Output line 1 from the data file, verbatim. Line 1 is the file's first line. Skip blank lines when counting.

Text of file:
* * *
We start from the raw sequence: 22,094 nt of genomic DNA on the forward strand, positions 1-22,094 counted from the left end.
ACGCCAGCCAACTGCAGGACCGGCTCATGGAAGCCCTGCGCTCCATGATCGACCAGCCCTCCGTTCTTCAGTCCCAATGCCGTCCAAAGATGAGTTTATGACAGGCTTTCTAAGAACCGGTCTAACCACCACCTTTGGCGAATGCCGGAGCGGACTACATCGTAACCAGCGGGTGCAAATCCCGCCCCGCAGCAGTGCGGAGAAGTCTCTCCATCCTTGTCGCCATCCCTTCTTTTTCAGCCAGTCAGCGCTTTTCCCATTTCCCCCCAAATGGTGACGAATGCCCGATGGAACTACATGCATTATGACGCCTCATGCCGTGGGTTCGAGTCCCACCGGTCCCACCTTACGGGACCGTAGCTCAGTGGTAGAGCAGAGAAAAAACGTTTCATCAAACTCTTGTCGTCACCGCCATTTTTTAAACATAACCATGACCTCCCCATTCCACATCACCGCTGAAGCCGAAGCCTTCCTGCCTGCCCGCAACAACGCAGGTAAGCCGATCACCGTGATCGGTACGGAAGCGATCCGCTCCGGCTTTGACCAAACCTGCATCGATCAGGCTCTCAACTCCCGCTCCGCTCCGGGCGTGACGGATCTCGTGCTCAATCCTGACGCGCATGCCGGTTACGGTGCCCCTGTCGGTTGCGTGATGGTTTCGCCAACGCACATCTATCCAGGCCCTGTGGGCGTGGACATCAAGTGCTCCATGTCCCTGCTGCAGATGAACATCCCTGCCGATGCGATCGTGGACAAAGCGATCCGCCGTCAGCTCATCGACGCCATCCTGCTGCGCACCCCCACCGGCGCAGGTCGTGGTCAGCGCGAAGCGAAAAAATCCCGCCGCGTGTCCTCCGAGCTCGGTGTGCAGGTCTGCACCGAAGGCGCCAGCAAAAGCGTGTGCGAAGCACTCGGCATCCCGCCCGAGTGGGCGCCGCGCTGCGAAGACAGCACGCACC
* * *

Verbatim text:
We start from the raw sequence: 22,094 nt of genomic DNA on the forward strand, positions 1-22,094 counted from the left end.